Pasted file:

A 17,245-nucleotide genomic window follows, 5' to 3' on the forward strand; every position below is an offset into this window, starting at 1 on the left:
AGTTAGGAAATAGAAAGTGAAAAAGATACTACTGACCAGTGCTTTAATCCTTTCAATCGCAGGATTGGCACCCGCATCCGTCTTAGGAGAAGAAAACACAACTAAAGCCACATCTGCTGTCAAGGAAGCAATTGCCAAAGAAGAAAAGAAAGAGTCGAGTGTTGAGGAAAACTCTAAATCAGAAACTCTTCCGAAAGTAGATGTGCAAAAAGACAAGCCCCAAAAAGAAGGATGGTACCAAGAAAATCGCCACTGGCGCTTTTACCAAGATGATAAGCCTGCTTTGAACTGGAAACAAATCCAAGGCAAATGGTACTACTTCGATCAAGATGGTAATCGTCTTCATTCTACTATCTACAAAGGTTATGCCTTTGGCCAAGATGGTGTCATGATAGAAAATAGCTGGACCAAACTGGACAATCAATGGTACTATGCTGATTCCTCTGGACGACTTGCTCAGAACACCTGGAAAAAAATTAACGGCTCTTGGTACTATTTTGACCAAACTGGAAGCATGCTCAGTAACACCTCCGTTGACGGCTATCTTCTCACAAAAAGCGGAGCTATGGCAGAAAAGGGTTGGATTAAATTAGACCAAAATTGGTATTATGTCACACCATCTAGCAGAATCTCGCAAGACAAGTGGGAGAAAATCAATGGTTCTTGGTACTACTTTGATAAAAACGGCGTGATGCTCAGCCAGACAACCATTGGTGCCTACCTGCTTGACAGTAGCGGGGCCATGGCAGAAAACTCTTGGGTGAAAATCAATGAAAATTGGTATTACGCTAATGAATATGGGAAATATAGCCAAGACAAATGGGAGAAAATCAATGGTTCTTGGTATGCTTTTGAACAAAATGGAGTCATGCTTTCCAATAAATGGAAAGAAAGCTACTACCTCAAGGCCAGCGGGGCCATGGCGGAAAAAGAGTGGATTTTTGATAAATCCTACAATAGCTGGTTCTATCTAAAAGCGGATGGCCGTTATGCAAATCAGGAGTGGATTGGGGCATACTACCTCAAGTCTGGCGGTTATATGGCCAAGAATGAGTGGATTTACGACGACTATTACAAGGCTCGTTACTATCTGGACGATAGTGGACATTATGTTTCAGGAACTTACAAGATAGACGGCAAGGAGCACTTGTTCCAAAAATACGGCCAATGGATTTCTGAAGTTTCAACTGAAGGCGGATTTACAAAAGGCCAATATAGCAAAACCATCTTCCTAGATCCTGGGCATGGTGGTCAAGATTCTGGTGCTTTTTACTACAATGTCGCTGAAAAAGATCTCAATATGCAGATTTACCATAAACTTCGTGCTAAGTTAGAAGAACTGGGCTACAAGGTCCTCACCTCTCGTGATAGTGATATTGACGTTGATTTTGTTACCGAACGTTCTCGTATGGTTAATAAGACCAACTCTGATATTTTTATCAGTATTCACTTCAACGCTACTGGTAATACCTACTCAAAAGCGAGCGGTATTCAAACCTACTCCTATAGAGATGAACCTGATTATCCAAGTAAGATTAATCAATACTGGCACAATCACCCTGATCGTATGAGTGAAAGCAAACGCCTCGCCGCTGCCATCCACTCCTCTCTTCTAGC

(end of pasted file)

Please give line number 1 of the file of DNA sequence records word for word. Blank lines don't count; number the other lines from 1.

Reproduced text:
A 17,245-nucleotide genomic window follows, 5' to 3' on the forward strand; every position below is an offset into this window, starting at 1 on the left: